A multinational study on motor function in early-onset FSHD

Jean K. Mah, Jia Feng, Marni B. Jacobs, Tina Duong, Kate Carroll, Katy De Valle, Cara L. Carty, Lauren P. Morgenroth, Michela Guglieri, Monique M. Ryan, Paula R. Clemens, Mathula Thangarajh, Richard Webster, Edward Smith, Anne M. Connolly, Craig M. McDonald, Peter Karachunski, Mar Tulinius, Amy Harper, Avital CnaanYi Wen Chen

Research output: Contribution to journalArticlepeer-review

17 Scopus citations


Objectives To investigate motor function associations with age, sex, and D4Z4 repeats among participants with early-onset facioscapulohumeral muscular dystrophy (FSHD) type 1 as defined by weakness onset before 10 years of age. Methods We collected standardized motor assessments, including manual muscle testing (MMT), quantitative muscle testing, functional motor evaluations, and clinical severity scores (CSSs), at 12 Cooperative International Neuromuscular Research Group centers. To measure associations, we used linear regression models adjusted for sex, evaluation age, age at onset of weakness, and D4Z4 repeats. Results Among 52 participants (60% female, mean age 22.9 ± 14.7 years), weakness was most pronounced in the shoulder and abdominal musculature. Older enrollment age was associated with greater CSSs (p = 0.003). When adjusted for enrollment age, sex, and D4Z4 repeats, younger age at onset of facial weakness was associated with greater CSSs, slower velocities in timed function tests, and lower MMT scores (p < 0.05). Conclusion Significant clinical variability was observed in early-onset FSHD. Earlier age at onset of facial weakness was associated with greater disease severity. Longitudinal assessments are needed to determine the rate of disease progression in this population.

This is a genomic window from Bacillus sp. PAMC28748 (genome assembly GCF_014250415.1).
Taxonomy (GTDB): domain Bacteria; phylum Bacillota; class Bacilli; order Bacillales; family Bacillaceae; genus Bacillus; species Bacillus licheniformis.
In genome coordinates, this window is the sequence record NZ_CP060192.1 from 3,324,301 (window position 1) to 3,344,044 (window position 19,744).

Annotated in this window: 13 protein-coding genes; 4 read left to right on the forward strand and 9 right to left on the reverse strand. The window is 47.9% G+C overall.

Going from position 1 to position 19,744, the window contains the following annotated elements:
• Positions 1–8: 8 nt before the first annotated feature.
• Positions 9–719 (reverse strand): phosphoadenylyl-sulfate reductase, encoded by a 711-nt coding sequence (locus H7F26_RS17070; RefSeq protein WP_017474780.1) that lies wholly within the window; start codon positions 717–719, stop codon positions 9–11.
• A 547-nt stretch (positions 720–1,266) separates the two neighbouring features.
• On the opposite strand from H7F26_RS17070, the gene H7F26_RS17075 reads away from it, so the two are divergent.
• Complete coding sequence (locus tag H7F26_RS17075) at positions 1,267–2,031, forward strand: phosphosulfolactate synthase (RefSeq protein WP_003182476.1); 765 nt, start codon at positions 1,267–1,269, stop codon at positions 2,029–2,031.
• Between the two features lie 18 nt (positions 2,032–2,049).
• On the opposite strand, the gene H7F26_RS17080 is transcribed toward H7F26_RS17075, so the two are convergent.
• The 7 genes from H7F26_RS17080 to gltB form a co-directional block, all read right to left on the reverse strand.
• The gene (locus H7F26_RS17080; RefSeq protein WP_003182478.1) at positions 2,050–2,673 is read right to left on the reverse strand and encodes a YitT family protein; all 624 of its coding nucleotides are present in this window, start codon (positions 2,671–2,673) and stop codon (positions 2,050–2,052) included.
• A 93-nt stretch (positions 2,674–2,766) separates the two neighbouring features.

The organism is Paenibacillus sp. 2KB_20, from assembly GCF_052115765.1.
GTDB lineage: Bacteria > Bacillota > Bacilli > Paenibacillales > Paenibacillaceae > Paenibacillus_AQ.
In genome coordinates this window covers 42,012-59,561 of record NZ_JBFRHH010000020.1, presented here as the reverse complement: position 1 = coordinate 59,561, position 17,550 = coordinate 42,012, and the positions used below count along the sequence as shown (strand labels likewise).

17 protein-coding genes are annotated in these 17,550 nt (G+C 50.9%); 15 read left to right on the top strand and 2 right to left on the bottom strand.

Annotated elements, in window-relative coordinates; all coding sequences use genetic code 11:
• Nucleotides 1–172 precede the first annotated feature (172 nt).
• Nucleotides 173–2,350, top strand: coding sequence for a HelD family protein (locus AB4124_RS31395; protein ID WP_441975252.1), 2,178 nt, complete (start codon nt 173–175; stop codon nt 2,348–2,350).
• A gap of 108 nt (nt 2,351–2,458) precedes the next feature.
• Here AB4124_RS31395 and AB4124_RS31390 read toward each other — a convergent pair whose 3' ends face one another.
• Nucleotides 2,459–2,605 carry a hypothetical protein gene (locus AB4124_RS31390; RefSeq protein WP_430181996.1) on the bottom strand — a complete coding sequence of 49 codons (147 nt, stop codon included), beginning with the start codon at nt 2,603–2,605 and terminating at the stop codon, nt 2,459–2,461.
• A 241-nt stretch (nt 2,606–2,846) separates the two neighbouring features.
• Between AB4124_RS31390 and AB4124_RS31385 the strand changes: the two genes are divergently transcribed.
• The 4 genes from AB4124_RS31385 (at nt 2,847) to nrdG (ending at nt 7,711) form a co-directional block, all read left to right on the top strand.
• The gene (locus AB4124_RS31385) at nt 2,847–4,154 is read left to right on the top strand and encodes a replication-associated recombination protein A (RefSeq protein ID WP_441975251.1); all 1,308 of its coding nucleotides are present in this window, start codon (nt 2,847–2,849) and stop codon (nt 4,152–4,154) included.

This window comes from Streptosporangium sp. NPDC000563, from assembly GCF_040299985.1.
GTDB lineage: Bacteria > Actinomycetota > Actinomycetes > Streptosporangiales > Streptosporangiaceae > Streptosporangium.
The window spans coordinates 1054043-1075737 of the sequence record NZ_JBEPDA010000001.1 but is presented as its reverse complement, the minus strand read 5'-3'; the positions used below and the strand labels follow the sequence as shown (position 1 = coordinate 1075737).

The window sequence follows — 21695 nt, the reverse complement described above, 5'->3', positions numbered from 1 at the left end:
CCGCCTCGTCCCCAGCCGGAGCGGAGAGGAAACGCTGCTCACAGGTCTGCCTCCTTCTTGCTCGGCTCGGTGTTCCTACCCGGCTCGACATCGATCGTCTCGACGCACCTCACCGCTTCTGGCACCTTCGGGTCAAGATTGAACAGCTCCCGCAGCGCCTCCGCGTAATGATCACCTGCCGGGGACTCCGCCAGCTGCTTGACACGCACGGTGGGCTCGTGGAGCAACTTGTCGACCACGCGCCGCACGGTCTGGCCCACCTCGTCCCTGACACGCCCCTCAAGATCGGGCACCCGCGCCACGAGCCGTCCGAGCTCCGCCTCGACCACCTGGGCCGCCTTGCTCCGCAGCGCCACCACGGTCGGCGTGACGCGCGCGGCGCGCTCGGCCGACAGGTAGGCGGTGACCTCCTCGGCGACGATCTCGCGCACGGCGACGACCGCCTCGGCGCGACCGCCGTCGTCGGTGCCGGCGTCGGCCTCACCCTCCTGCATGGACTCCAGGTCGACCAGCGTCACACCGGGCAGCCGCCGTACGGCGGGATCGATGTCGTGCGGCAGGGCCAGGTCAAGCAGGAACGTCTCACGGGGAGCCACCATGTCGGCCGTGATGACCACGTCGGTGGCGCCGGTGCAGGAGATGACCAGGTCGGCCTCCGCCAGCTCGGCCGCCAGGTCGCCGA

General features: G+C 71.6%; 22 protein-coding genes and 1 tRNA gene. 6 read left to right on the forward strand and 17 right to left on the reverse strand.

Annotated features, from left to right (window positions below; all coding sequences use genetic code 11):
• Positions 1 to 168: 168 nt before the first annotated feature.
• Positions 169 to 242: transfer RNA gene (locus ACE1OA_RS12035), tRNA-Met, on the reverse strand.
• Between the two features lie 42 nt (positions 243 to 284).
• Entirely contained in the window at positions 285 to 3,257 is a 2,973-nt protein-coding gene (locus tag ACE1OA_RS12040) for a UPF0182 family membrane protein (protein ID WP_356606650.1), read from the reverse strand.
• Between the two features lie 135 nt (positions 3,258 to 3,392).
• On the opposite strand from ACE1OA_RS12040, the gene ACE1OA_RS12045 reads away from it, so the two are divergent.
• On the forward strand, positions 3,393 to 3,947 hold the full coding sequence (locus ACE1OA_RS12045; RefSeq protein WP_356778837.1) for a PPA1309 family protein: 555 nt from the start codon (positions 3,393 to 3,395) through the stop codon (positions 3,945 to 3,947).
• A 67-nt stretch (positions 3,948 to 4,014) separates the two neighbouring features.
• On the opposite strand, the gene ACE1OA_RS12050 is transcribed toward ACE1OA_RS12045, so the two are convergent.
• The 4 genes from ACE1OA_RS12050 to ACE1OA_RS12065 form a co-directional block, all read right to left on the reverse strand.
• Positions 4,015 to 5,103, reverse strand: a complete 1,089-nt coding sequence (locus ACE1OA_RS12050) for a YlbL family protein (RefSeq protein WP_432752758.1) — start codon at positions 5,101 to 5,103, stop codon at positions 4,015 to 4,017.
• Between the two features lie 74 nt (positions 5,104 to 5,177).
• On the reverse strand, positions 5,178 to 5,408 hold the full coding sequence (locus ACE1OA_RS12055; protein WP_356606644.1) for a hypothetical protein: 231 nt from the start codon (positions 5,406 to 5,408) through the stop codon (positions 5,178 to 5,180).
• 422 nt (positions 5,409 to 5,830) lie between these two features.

Original languageEnglish (US)
Pages (from-to)e1333-e1338
Issue number15
StatePublished - Apr 10 2018

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© 2018 American Academy of Neurology.


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